As Keynote Speaker at the Private Sector Organization of Jamaica’s (PSOJ) Chairman’s Club Forum at the Jamaica Pegasus, Gerard Johnson, the Country Representative for the Inter-American Development Bank (IDB), discussed a post-International Monetary fund (IMF) Jamaica based on the Government’s economic agenda and the adjustments that have to be made. Mr. Johnson addressed a crowd that included some of Jamaica’s key business figures, his presentation titled “Life After the IMF”, which detailed challenges faced by the country and the consequent support to be received from the IDB.

The bank is slated to distribute approximately US$600 million by the end of the year, designated for four primary areas the bank feels are important: competitiveness, public financial management, human capital development and education. Mr. Johnson noted that the country has battled stagnant growth and reduced productivity, only to have these and other areas harder hit when the international economic downturn drastically reduced remittances, bauxite and tourism. The result was negative growth, a crippling factor that perpetuated a vicious cycle. The state of the economy calls for drastic measures, he insisted, a process that has already begun with the unprecedented Jamaica Debt Exchange programme, which he praised, but that must continue with reduced spending, legislation to guide fiscal responsibility and increased revenue.

As with all loan agreements, Mr. Johnson was quick to specify, there are risks. “Nevertheless, by 2012, Jamaica should be on the way to climbing out of the debt trap, growing steadily yet modestly, and fostering both public and private investment and better social spending and infrastructure, particularly in the health and education sectors,” he says. These far outweigh the what-ifs, such as natural disasters, loss of confidence from external supporters, imported inflation and slipping fiscal targets that could affect the success.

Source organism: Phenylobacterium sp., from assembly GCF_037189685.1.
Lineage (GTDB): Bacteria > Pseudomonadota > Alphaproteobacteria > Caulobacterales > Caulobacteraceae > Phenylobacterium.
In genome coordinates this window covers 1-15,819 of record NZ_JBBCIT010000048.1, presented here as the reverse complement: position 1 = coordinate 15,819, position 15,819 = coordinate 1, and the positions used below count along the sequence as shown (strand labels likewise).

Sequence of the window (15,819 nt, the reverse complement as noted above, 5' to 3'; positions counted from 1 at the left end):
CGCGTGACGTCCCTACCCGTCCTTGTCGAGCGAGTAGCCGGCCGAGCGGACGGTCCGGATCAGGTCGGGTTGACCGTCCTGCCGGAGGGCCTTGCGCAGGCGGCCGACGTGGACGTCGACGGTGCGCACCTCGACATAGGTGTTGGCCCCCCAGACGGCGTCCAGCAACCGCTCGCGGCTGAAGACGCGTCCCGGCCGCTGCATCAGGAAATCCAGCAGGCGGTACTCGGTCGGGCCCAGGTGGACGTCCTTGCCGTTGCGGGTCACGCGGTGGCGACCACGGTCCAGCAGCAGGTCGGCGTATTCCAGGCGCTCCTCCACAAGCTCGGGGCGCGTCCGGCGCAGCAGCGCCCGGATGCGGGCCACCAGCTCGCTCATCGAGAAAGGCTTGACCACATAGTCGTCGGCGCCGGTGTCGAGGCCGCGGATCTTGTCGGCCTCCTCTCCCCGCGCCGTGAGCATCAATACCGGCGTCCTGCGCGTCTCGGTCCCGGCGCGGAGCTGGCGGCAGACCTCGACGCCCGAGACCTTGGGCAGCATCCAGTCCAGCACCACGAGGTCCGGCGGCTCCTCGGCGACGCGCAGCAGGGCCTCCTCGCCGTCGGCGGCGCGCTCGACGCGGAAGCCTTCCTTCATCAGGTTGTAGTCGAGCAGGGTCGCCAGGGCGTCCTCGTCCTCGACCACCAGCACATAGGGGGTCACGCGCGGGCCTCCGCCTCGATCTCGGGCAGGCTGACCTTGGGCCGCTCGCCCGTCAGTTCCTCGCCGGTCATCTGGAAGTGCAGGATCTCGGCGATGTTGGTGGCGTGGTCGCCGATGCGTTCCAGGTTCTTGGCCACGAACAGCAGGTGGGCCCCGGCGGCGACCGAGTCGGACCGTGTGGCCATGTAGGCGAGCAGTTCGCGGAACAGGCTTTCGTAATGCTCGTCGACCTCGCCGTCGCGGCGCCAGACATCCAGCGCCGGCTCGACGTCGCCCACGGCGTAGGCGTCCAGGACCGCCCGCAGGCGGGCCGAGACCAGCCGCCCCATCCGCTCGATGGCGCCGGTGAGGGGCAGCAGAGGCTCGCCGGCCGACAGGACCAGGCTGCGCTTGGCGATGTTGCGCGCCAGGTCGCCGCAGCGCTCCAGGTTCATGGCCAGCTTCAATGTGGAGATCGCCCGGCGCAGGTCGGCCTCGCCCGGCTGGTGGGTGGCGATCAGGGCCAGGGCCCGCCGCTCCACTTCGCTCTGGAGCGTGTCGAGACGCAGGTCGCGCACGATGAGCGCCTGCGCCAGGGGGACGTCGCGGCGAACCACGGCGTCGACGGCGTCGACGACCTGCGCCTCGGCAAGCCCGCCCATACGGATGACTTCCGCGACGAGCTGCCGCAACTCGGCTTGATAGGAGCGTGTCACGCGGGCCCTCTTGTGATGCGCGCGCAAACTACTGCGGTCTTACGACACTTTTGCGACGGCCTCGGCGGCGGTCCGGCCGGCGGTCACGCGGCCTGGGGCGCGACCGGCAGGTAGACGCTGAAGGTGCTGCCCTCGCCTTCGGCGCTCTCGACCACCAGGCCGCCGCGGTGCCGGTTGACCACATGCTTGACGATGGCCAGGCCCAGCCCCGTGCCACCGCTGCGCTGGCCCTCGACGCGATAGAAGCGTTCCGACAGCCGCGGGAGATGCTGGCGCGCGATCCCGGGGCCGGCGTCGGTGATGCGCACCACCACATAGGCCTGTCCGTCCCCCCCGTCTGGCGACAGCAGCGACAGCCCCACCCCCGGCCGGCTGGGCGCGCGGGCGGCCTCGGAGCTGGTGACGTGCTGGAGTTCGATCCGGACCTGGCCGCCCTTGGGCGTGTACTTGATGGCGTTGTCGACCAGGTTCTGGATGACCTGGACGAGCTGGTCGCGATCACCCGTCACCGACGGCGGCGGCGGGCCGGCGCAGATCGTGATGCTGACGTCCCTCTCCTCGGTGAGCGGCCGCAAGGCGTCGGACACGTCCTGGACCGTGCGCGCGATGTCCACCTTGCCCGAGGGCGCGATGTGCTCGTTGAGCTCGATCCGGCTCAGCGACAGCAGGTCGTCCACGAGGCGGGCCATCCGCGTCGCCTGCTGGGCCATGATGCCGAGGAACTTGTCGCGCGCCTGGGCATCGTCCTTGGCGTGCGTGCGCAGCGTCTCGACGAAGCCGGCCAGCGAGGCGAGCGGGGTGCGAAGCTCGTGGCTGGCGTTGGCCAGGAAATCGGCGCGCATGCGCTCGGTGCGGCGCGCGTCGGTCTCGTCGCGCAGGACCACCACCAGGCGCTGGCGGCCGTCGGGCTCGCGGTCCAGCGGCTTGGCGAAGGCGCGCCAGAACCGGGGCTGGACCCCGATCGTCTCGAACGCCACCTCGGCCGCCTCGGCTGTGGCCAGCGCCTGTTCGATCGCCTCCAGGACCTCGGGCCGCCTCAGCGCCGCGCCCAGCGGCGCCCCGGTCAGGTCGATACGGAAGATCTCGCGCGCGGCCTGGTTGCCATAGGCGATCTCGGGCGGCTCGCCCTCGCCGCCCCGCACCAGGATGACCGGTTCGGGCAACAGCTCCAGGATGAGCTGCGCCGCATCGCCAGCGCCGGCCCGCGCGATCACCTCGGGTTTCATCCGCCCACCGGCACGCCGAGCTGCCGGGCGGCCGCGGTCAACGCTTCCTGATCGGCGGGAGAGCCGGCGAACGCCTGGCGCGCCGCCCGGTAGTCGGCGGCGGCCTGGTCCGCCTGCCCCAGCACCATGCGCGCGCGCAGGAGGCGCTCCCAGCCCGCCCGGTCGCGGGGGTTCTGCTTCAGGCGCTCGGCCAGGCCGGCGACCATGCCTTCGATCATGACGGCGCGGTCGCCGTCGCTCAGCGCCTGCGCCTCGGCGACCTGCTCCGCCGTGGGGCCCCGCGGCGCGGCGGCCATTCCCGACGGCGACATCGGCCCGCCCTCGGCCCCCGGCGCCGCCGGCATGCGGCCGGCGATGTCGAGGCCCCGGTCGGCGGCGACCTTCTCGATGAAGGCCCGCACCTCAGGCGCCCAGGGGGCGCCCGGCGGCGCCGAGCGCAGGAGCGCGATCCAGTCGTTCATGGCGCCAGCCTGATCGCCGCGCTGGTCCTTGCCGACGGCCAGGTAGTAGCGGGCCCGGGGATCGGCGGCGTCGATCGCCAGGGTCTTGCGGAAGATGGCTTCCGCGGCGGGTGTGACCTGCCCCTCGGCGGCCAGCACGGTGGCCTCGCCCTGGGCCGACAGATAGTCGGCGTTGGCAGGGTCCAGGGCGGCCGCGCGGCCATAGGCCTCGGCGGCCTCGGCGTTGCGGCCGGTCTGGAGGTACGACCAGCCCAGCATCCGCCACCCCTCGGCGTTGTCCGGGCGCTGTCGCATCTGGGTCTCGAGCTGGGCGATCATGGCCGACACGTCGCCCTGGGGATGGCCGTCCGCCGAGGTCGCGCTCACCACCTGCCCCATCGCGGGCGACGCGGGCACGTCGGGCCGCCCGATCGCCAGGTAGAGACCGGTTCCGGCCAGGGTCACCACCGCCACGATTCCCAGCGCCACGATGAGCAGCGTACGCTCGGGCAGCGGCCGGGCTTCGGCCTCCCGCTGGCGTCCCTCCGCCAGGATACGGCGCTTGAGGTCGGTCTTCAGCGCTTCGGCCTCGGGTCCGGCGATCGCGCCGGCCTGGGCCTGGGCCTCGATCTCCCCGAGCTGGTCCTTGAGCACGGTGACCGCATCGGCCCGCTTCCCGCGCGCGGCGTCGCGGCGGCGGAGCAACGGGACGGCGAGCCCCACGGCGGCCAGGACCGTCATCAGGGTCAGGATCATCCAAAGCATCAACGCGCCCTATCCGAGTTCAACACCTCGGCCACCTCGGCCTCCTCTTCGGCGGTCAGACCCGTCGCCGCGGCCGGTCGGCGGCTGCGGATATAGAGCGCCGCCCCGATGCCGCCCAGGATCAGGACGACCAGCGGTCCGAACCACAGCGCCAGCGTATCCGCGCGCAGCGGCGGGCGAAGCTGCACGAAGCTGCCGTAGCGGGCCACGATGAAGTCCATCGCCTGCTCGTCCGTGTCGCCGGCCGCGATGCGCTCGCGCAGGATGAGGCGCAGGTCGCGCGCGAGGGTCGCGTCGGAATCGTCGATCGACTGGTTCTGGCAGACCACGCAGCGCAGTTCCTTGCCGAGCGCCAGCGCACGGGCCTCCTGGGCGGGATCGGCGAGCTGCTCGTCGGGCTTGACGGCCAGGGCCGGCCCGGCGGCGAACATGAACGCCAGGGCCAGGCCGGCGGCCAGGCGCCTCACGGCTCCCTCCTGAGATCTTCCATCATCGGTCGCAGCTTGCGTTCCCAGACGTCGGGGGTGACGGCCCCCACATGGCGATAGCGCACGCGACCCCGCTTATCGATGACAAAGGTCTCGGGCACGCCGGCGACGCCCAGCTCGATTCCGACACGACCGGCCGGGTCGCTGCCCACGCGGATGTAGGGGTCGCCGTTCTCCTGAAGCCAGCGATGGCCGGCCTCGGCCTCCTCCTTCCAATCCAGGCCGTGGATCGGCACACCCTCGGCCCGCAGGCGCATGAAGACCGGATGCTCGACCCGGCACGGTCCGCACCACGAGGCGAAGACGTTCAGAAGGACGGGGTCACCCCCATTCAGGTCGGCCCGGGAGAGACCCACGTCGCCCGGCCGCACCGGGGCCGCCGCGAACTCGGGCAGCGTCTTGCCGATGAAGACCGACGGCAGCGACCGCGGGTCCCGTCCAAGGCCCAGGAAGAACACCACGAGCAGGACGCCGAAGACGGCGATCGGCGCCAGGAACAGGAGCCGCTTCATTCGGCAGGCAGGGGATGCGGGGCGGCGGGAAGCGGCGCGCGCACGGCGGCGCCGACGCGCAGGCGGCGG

The IDB was the first multi-lateral lender to support the Government’s economic agenda, Mr. Johnson said, coming on to provide immediate support, which is crucial if the programme is ever to be a success. He closed by encouraging the audience to participate in such a historical economic renovation.

Mr. Johnson has worked as an economist throughout Latin America and the Caribbean for the past 30 years, lending his skills to such projects as the emblematic Rio Branco-Porto Velho Road Project in the Brazil and University of the West Indies’ largest science and technology expansion project. From 2000 to 2003 he was the IDB Country Representative in Haiti, and in Guatemala from 2003 to 2006.

For more information on Mr. Johnson’s presentation, visit the IDB website at and select “Countries” and “Jamaica” for a full transcript of the presentation.